In 2020, if you qualify for the ERTC:
You employed 10 “average full-time” employees.
Each employee earned $10,000 in wages (& tips) for the calendar year.
You get a $50,000 refund.
(10 EEs x $5,000 ) = $50,000
Calendar Year 2021
For 2021, employers can receive a 70 percent refund on a maximum of $10,000 per employee per calendar quarter for the first three quarters. This means employers are eligible for a maximum of $7,000 per employee per quarter in 2021.
In 2021, if you qualify for the ERTC:
You employed 10 “average full-time” employees.
Each employee earned $10,000 in wages (& tips) each of the first three quarters
You get a $210,000 refund.
(10 EEs x $21,000 ) = $210,000
This is big money, people! No Whammies!
Unlike any math class you’ve ever taken, I’ve just given you the answer without showing you how to solve for it. And now, I’m going to walk you through arriving at the above solution. You might want to sit down.
What are the eligibility requirements for ERTC?
For 2020, the eligibility rules are straightforward. If your small business experienced a 50 percent reduction in sales revenue (as compared to 2019) during the calendar year, then you would qualify for the credit.
In 2021, the government changed all the rules.
- Businesses are eligible based on performance during calendar quarters, not the entire year like 2020. And only the first three quarters of 2021 can be considered.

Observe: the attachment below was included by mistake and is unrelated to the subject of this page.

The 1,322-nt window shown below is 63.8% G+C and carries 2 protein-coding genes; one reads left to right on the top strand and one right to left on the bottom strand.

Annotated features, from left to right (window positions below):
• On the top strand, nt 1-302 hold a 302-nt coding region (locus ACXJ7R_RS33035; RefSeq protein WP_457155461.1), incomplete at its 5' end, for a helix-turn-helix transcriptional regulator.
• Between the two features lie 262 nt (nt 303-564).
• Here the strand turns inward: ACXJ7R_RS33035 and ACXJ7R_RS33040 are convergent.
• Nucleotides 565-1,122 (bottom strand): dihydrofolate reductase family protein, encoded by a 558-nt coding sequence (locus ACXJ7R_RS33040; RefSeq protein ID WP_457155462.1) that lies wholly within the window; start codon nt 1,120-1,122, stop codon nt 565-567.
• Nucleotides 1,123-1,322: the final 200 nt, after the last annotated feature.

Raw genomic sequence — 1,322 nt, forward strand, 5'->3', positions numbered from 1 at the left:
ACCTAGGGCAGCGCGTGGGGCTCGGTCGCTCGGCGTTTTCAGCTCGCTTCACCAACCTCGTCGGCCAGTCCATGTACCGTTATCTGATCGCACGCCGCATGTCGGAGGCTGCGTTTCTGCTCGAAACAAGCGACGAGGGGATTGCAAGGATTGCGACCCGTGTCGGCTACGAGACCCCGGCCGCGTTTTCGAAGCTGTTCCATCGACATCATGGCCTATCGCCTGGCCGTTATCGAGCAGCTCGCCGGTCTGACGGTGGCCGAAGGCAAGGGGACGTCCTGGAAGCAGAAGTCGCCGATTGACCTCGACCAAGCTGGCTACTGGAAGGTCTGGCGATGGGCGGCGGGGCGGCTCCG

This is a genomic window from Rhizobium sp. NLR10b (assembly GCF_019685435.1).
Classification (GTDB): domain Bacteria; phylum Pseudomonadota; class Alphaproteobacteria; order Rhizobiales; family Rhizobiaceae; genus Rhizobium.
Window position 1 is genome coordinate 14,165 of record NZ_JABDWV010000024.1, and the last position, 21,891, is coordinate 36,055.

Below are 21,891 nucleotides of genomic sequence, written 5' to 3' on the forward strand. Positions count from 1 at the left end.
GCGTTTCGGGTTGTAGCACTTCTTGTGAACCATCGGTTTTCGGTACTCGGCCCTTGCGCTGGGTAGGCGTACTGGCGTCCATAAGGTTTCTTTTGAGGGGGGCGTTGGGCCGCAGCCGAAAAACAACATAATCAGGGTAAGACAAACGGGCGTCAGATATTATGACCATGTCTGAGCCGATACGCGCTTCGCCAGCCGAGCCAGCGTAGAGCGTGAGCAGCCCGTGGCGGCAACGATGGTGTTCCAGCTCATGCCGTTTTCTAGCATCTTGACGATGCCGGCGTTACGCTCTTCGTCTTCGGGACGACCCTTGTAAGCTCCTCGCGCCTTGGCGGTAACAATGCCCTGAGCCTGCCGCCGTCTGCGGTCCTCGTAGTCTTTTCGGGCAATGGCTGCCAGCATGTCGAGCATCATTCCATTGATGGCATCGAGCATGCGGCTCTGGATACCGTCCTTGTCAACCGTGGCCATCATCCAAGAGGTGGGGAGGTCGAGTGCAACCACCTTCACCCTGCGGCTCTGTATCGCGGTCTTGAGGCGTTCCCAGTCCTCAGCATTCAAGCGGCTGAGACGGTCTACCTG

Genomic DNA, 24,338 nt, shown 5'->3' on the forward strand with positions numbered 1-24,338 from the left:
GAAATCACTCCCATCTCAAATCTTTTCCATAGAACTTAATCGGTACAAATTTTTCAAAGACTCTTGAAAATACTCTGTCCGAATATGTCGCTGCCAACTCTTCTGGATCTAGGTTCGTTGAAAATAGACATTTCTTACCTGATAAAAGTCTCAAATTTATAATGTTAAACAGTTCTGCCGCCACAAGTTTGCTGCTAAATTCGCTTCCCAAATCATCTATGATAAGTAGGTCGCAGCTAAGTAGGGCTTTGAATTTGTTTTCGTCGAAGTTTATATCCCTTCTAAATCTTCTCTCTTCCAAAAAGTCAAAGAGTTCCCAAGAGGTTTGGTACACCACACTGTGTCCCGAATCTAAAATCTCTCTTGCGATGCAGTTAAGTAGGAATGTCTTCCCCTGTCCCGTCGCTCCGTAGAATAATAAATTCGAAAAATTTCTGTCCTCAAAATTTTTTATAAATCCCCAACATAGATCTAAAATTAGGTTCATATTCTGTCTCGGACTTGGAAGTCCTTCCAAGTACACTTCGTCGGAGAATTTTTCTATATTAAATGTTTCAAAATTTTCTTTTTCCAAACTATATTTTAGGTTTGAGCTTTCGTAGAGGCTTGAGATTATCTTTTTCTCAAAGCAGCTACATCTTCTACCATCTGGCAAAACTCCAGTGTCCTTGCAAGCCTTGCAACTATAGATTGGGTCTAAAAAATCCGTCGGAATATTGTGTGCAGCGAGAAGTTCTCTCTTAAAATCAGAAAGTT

- The reduction in sales revenue is 20 percent over the same quarter in 2019. This means that many employers who were not eligible for ERTC in 2020, might definitely be eligible for ERC in 2021.
- Additional eligibility option where if you experienced one or more calendar quarters where operation ceased or was reduced due to Covid-related government mandates.
You’ll qualify for the ERTC if you meet either the reduction in sales revenue option OR the government-mandated decrease in operations in 2021.
Does my small business qualify for ERTC in 2021?
Lost revenue > 20%
500 employees or less
Max Credit is $7,000 per full-time employee per qualified quarter for the first three quarters.
But what do you mean by government-mandated reduction in operations?
This eligibility rule requires a bit more interpretation to fully understand if your business meets it, and that’s where your payroll provider or certified public accountant (CPA) can provide some much-appreciated guidance.
Government mandates include, but are not limited to:
- All federal mandates
- Limited State of Emergency Orders from a Governor’s Office
- Municipal, County, or State Executive Orders
- Mandates from Health Directives, such as County Health Departments
These mandates stopped or limited your business operations in some way. Possibilities include:
- Reduced hours of operation, i.e. bars having to close at 10 p.m. when they’d normally be open much later
- Reduced capacity orders, i.e a retail furniture store that could only allow 15 people in their store instead of a normal capacity
- Suspension of travel and meetings, i.e.(like a company who was not allowed to attend trade shows or large group meetings
- Partial suspension of operations: if you had serious supply chain issues or were unable to secure certain products you needed to keep your business going.
If you’re reading this and you had supply chain issues and would like to talk through your specific situation, you can book time with our team to discuss your options..
What are eligible wages?